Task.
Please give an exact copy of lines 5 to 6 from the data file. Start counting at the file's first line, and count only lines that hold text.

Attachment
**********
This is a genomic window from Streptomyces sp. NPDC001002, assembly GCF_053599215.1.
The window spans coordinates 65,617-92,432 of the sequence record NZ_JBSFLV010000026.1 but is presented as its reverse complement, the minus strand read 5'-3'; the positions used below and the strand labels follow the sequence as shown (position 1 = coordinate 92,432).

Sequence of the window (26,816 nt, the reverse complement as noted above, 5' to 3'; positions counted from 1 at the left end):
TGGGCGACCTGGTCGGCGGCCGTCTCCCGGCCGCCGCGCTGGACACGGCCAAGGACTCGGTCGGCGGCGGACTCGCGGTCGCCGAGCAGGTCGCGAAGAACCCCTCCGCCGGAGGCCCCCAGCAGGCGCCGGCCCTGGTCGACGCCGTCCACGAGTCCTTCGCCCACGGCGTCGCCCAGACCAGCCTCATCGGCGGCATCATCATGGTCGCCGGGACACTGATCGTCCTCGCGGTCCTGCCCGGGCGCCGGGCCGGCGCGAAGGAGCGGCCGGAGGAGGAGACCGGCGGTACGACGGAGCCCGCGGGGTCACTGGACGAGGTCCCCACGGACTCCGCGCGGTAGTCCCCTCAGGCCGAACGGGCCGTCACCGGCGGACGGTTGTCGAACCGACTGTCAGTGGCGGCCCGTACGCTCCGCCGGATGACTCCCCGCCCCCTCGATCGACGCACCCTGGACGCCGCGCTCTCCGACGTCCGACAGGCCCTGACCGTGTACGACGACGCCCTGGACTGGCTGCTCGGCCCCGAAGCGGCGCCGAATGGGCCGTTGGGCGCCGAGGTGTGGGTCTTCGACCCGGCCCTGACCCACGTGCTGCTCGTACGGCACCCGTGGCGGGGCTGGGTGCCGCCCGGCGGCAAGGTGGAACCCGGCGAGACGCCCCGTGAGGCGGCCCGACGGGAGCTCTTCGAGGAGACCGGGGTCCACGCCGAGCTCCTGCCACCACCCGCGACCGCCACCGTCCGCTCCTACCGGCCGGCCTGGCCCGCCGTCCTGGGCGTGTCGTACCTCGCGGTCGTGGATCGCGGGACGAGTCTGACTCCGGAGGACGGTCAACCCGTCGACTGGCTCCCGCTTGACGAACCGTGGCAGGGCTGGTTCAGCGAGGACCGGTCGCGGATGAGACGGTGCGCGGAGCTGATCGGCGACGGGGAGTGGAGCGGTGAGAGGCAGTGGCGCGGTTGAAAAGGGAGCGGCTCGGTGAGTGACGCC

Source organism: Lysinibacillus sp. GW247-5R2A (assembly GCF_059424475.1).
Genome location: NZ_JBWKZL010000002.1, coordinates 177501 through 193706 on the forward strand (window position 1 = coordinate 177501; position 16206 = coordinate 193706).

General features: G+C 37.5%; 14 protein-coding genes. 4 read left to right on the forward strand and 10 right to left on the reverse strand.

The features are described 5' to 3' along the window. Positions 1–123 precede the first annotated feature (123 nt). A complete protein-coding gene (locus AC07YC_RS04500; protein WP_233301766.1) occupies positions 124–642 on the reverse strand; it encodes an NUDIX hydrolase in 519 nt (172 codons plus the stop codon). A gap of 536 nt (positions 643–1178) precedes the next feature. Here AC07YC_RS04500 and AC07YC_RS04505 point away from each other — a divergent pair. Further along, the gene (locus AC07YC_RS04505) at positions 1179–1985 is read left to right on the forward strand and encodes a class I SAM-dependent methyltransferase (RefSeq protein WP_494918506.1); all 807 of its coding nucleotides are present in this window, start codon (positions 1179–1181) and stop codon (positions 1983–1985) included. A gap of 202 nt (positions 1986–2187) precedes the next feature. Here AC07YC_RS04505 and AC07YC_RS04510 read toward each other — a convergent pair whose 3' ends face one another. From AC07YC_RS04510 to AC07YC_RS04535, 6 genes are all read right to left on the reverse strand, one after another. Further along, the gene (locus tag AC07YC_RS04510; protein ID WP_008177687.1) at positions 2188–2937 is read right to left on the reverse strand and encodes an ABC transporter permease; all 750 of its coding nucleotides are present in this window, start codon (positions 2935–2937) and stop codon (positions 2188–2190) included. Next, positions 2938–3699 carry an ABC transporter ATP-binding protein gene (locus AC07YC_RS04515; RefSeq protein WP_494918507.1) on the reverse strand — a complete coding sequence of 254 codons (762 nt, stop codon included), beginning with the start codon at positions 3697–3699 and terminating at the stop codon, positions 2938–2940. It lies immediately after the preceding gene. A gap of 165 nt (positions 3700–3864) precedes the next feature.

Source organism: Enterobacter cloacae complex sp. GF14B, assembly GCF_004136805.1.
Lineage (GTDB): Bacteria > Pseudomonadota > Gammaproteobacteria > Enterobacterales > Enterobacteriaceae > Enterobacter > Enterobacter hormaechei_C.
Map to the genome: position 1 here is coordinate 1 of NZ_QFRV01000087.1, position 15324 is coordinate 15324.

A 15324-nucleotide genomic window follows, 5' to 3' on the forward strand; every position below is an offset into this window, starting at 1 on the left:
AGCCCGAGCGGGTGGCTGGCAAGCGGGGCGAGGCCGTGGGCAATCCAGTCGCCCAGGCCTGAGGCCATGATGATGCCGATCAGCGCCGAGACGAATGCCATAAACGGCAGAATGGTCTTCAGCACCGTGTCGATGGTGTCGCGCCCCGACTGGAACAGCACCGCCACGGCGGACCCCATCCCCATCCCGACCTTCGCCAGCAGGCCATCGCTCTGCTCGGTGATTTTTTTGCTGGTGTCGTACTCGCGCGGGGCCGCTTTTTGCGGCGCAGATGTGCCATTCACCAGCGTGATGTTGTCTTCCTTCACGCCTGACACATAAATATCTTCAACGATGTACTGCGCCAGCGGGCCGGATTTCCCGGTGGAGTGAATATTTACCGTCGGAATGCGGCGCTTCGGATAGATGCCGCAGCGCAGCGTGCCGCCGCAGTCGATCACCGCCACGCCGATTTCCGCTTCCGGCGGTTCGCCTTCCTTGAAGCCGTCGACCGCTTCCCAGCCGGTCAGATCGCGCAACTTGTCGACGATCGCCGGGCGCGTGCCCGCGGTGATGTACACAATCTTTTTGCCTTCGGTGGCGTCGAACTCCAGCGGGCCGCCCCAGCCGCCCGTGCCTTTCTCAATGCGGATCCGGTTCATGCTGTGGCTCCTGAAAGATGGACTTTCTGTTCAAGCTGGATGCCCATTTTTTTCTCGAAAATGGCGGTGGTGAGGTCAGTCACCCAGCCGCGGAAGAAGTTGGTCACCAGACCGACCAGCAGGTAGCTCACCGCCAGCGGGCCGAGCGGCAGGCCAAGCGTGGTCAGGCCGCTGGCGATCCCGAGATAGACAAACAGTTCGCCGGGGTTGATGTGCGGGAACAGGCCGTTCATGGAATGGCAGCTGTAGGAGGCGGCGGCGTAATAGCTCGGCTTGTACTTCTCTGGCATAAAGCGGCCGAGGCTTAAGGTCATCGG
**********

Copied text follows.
Source organism: Lysinibacillus sp. GW247-5R2A (assembly GCF_059424475.1).
Genome location: NZ_JBWKZL010000002.1, coordinates 177501 through 193706 on the forward strand (window position 1 = coordinate 177501; position 16206 = coordinate 193706).